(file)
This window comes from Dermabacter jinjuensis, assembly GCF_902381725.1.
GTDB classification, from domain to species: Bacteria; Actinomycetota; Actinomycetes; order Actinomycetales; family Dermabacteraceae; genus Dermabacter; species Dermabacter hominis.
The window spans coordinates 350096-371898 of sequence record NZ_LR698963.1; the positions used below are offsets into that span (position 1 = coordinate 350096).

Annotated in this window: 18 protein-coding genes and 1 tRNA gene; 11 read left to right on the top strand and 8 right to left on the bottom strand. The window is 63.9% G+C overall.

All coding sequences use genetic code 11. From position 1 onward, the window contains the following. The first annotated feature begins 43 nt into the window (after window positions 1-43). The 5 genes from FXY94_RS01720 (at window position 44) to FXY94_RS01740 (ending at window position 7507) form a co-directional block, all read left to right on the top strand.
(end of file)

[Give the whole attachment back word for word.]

This window comes from Dermabacter jinjuensis, assembly GCF_902381725.1.
GTDB classification, from domain to species: Bacteria; Actinomycetota; Actinomycetes; order Actinomycetales; family Dermabacteraceae; genus Dermabacter; species Dermabacter hominis.
The window spans coordinates 350096-371898 of sequence record NZ_LR698963.1; the positions used below are offsets into that span (position 1 = coordinate 350096).

Annotated in this window: 18 protein-coding genes and 1 tRNA gene; 11 read left to right on the top strand and 8 right to left on the bottom strand. The window is 63.9% G+C overall.

All coding sequences use genetic code 11. From position 1 onward, the window contains the following. The first annotated feature begins 43 nt into the window (after window positions 1-43). The 5 genes from FXY94_RS01720 (at window position 44) to FXY94_RS01740 (ending at window position 7507) form a co-directional block, all read left to right on the top strand.